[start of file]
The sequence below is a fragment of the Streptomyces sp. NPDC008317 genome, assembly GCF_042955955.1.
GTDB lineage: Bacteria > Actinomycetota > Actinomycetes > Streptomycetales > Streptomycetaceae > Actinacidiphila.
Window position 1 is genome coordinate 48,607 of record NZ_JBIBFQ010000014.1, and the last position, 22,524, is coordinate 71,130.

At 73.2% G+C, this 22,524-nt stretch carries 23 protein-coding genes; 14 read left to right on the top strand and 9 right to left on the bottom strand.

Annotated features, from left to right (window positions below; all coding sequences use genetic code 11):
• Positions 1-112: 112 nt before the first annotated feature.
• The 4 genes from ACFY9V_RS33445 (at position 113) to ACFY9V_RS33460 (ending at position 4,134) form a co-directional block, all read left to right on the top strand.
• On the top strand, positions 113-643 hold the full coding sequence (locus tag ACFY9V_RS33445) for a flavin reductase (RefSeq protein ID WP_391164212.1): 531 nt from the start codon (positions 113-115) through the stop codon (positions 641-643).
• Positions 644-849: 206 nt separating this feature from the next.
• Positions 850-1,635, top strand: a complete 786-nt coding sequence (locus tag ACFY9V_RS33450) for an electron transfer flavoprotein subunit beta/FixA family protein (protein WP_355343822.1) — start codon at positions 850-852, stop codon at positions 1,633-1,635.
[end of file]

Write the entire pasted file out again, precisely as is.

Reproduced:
The sequence below is a fragment of the Streptomyces sp. NPDC008317 genome, assembly GCF_042955955.1.
GTDB lineage: Bacteria > Actinomycetota > Actinomycetes > Streptomycetales > Streptomycetaceae > Actinacidiphila.
Window position 1 is genome coordinate 48,607 of record NZ_JBIBFQ010000014.1, and the last position, 22,524, is coordinate 71,130.

At 73.2% G+C, this 22,524-nt stretch carries 23 protein-coding genes; 14 read left to right on the top strand and 9 right to left on the bottom strand.

Annotated features, from left to right (window positions below; all coding sequences use genetic code 11):
• Positions 1-112: 112 nt before the first annotated feature.
• The 4 genes from ACFY9V_RS33445 (at position 113) to ACFY9V_RS33460 (ending at position 4,134) form a co-directional block, all read left to right on the top strand.
• On the top strand, positions 113-643 hold the full coding sequence (locus tag ACFY9V_RS33445) for a flavin reductase (RefSeq protein ID WP_391164212.1): 531 nt from the start codon (positions 113-115) through the stop codon (positions 641-643).
• Positions 644-849: 206 nt separating this feature from the next.
• Positions 850-1,635, top strand: a complete 786-nt coding sequence (locus tag ACFY9V_RS33450) for an electron transfer flavoprotein subunit beta/FixA family protein (protein WP_355343822.1) — start codon at positions 850-852, stop codon at positions 1,633-1,635.